We soon found a place suitable for the night's encampment, and was not long
after we had stopped until those, who were not on some special duty, were closely
wrapped in the arms of Morpheus. That afternoon I had eaten an unusual large
amount of green corn, it being the only article of diet to be had, and while I had
that full and uncomfortable feeling, yet the gnawing pangs of hunger were not ap-
peased. It must have been somewhere about two o'clock in the morning when I
was awakened by the most excrutiating and intense pains, which increased with
such alarming rapidity that I was forced to have the assistance of our surgeon. As
soon as he saw me, and made an examination, he pronounced it a violent attack of
cramp-colic. By the application of mustard plasters and other restoratives, I was
very soon relieved, whereupon I resumed my sleep. The morning found me very
much debilitated and unfit for duty, notwithstanding all of us were very much fa-
tigued, and would have liked so much to have rested up that day.

The report came at early morn that the Federals were in our front, and from
appearances we would have a busy day.

It clearly demonstrated the vigilance, and promptness, that actuated the Fed-
eral General in command. On the morning of the 4th they entered Vicksburg ;
entered into preliminaries ; had left a sufficient number of their troops to guard the
prisoners taken, had then taken another part of their forces and started in pursuit of
us. On the evening of the 6th, at 9 o'clock, p. M., we reached Jackson. On the
morning of the 7th, at daybreak, they were in our immediate front confronting us.
In our march we endeavored to place every obstruction we could conceive of in
their way to impede and delay them ; that we drained every pond we could, and
those we could not, we killed stock or threw some other impure matter into them,
that the water might be made unfit for use. We were informed that they had their
regular water wagons, brought all the way from the Mississippi River, and that the
water was issued to the men just the same as other rations were. Oh ! that General
Bragg had displayed as much vigilance and decision at Chickamauga. If he had
done so, there would doubtless be one national hymn less, one which the victors
seem to delight in playing on all occasions — the one they call "Marching Through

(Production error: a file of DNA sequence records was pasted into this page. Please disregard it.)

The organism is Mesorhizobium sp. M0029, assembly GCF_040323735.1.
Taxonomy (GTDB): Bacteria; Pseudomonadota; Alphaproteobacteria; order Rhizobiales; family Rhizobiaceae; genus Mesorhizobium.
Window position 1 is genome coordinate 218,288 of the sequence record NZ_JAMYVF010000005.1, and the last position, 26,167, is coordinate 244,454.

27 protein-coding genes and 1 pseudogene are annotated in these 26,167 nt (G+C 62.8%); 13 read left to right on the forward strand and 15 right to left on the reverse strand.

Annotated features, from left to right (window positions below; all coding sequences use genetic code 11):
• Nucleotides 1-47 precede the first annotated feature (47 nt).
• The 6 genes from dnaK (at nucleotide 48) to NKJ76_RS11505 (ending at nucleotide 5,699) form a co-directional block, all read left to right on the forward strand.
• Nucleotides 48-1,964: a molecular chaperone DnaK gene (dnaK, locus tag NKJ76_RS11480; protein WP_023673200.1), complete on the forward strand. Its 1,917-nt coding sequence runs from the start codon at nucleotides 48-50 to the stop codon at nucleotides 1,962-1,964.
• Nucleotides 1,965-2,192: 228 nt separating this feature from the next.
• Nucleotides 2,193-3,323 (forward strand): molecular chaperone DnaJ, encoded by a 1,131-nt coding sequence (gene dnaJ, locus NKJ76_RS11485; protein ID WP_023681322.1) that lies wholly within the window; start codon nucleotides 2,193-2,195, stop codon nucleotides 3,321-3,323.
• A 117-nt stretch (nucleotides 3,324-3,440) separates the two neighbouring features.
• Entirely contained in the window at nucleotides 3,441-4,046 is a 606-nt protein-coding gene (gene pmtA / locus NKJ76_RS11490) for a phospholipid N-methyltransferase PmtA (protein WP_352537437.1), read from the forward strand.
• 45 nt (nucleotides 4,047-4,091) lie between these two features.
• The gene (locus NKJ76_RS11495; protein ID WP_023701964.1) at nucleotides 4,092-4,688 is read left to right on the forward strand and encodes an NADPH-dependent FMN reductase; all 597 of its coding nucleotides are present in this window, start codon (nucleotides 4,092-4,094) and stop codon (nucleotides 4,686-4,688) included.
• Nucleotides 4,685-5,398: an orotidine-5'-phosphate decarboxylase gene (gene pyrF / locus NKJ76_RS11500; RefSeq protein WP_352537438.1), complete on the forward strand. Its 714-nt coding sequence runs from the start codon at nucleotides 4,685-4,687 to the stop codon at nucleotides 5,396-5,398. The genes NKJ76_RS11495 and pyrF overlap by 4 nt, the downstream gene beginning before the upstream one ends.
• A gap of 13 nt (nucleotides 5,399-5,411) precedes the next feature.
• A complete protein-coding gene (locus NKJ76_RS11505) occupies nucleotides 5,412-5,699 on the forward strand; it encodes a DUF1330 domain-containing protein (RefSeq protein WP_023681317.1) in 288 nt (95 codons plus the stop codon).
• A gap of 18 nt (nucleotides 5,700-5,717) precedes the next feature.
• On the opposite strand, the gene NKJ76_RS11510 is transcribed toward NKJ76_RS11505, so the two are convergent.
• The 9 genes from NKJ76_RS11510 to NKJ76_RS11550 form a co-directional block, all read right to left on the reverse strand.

1.1," and the probabilities are that there would also never have been any
"march to the sea - ' to haye been chronicled.

Soon after daylight on the morning of the 7th of July, 1863, everything indi-
cated that there was a fight brewing. I was told to make my way back to where
tin- wagon train was parked, some four miles in the rear, and near the railroad that
runs from Jackson to Meridian. I was in hopes that my strength would soon return
so as to allow nae to participate with my regiment, and not until the increasing rapid
tiring of the picket guns, that told me that the Federals were advancing, did I be-
gin to arrange my effects for tin- rear, as I found that I was too feeble to remain. I
did remain, however, long enough to witness as grand a sight as I had ever looked
upon, anil that was a charge of the Federals on the troops of General Breckinridge's
division. The General commanded in person, and was at the head of the line. As
the I ederals came on with that military precision, as orderly almost as if they had
D dre parade, they were met with equally as much order and determination,
and after one or two attempts to carry their point, fell back in rather greater haste


and disorder than they had made in their advance, with the exulting and victorious
Kentuckians following them up with the rebel yell.

General Breckinridge that day, and during the charge, was one of the finest
specimens of the genus homo that I ever looked upon. He was riding one of those
iron grey Kentucky thoroughbreds, and he sat it as if a part of the horse. He was
a man of commanding figure, large and symmetrical, and he wore one of those
loose linen blouses, plaited in broad plaits, with the body full and loose, and gath-
ered at the waist by the sword belt, which made it look all the more loose and airy.
His horse seemed to realize his part, reared and pranced as if anxious to go. The
General wore a pair of those fine patent-leather cavalry boots, with legs extended
above the knee, and was artistically stitched with white thread. A pair of heavy
rowelled, silver plated spurs were on his heels. He also wore one of those wide
brimmed sombreros with one side pinned up, and held to its place by a silver star,
with hands encased in a pair of fine buff gauntlets. He and his horse made a pic-
ture that indelibly impressed itself in the mind of those who saw them on that day.
I finally made my way back to the wagon train, after a time and fashion, and re-
mained with them until our forces were compelled to evacuate Jackson — which was
in four or five days.